To which MWD’s counsel responds,

“…we are not pursing any negotiations or conversations at all.” (39:25).

We think it’s obvious that the MWD may be extremely hesitant to work with CDZI in the future.

Going back as far as 2002, as laid out above, the MWD had abandoned working with Cadiz for, among other reasons, fear that the company was going to go bankrupt and potentially default on its joint obligations.

Cadiz has now spent over 13 years pushing this project, one optimistic statement at a time, while shareholders suffer major losses. In 2002, you can see what reality infringing on this optimism did to the share price.

We think another 99% loss situation is again brewing for Cadiz’s shareholders buying at today’s prices.

As a reminder, here is what CDZI was telling investors during August of this year, before having its requests denied by the Bureau of Land Management:

The proposed project has withstood numerous court challenges and is awaiting federal Bureau of Land Management approval, finalization of contracts with water companies and water transportation approvals from the Metropolitan Water District of Southern California.

Cadiz expects to clear all these hurdles this year, said Courtney Degener, a Cadiz spokesman.

CDZI’s Responses Fall Flat

In addition to the extremely damning dialogue from the October MWD meeting, the company has issued a series of responses to the BLM decision and our initial article, which we’d like to take a moment and briefly analyze.

The company announced this statement in the days following our report which concluded by saying,

“We will be persistent in our efforts to demonstrate to the BLM that the public interest and its own guidance documents require that it modify its baseless decision and if our requests are unsuccessful, we will seek a swift resolution in Federal Court.  We are confident in our case and that our cause is just.”

Putting aside whether or not the company’s “cause is just,” we’d like to know how the company plans on continuing to fund the litigation it is alluding to here. Is CDZI going to launch several more multi-year lawsuits that they may eventually, again, withdraw from? Where is the funding for this going to come from and how much of the company’s representation comes directly from the law firm of which CDZI’s CEO is a shareholder of? This continued legal battle only seems to us to be benefiting one party: the law firm that the CEO is employed at and, by proxy, the CEO himself.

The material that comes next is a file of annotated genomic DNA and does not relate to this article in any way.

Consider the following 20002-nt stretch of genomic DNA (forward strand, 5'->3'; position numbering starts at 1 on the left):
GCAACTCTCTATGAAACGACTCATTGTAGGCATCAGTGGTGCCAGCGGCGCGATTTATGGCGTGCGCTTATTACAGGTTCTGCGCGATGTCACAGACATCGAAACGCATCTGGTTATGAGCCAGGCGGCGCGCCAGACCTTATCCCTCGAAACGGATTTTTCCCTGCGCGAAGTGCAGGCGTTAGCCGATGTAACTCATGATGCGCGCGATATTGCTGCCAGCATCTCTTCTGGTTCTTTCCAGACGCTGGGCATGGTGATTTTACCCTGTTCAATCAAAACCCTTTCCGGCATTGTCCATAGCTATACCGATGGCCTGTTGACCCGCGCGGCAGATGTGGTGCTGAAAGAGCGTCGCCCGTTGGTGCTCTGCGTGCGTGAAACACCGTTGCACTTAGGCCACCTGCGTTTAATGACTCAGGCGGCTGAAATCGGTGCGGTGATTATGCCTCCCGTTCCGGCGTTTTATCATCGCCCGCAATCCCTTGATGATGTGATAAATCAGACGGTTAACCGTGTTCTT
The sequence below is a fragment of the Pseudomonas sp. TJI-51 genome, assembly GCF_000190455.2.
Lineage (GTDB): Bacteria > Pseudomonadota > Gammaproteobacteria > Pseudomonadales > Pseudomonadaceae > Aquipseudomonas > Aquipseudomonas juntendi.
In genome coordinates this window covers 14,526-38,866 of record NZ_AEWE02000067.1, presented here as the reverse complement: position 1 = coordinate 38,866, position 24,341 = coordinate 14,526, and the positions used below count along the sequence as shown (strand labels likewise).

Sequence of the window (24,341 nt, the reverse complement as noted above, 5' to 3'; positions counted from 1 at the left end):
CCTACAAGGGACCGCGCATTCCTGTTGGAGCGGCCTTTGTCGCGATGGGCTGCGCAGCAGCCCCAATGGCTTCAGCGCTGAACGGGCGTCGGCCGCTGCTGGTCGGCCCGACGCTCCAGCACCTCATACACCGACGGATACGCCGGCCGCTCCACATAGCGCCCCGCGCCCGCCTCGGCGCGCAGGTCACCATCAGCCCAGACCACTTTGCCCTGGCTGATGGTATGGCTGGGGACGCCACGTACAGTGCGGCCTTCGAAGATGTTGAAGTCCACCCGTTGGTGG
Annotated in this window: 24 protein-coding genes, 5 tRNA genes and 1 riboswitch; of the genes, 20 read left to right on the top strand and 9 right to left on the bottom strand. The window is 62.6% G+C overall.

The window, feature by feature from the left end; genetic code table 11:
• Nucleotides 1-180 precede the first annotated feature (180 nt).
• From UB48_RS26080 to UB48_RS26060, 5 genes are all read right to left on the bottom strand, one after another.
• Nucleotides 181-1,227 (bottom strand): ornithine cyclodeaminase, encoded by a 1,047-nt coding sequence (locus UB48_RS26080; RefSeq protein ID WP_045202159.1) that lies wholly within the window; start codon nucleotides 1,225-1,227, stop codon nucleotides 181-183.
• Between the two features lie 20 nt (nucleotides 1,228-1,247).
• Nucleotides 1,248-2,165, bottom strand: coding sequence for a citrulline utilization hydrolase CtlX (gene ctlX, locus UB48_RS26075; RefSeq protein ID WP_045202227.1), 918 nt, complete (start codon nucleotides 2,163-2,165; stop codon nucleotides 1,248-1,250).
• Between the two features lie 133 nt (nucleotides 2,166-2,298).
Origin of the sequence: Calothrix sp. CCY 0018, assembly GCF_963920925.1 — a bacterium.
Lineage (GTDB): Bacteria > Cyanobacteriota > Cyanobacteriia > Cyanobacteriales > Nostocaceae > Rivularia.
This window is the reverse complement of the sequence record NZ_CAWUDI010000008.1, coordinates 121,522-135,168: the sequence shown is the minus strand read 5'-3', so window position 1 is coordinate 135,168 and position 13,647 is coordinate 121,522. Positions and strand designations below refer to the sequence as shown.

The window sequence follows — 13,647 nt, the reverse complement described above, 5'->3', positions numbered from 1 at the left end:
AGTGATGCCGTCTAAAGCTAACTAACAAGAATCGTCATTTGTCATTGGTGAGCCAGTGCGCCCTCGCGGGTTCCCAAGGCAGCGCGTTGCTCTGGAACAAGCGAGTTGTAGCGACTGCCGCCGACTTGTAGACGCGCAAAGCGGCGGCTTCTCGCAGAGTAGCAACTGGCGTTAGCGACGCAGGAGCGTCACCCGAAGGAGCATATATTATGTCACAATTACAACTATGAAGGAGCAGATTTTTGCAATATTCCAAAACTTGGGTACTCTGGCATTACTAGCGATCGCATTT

CDZI was also active on Twitter after our report, Tweeting out a couple of strongly worded articles and commentaries relating to the BLM’s denial of their right of way proposal. There was this commentary from “IE Business Daily,” which is a website we — and according to Alexa — no one else seems to have ever heard of.

There were also commentaries like this one, published in the San Bernadino County Sun, which called the BLM’s “recent refusal” “an embarrassment” and called for the “BLM director to “rescind the decision and hold those who made it accountable.”

A strongly worded commentary — of course, until you read the “About the Author” section at the bottom of the page:

Larry Jensen is the former chief legal counsel to the BLM and deputy solicitor at Interior. He is currently a shareholder at Brownstein Hyatt Farber & Schreck LLP and represents Cadiz Inc.”

People at the company think the BLM made the wrong decision; what else is new?

On the 16th of October, the company issued yet another update. This helped perk the stock up momentarily, but its key points didn’t move the company’s argument forward. Here is a copy of the release, which leaves shareholders with this conclusion of its key points of options moving forward:

These various options have different time horizons.

We believe if we are to secure a near-term reversal of the determination we will be in a position to construct the pipeline in 2016.  If we must pursue a legal remedy or additional environmental review, then pipeline construction could be delayed. [Geo: further than 2016].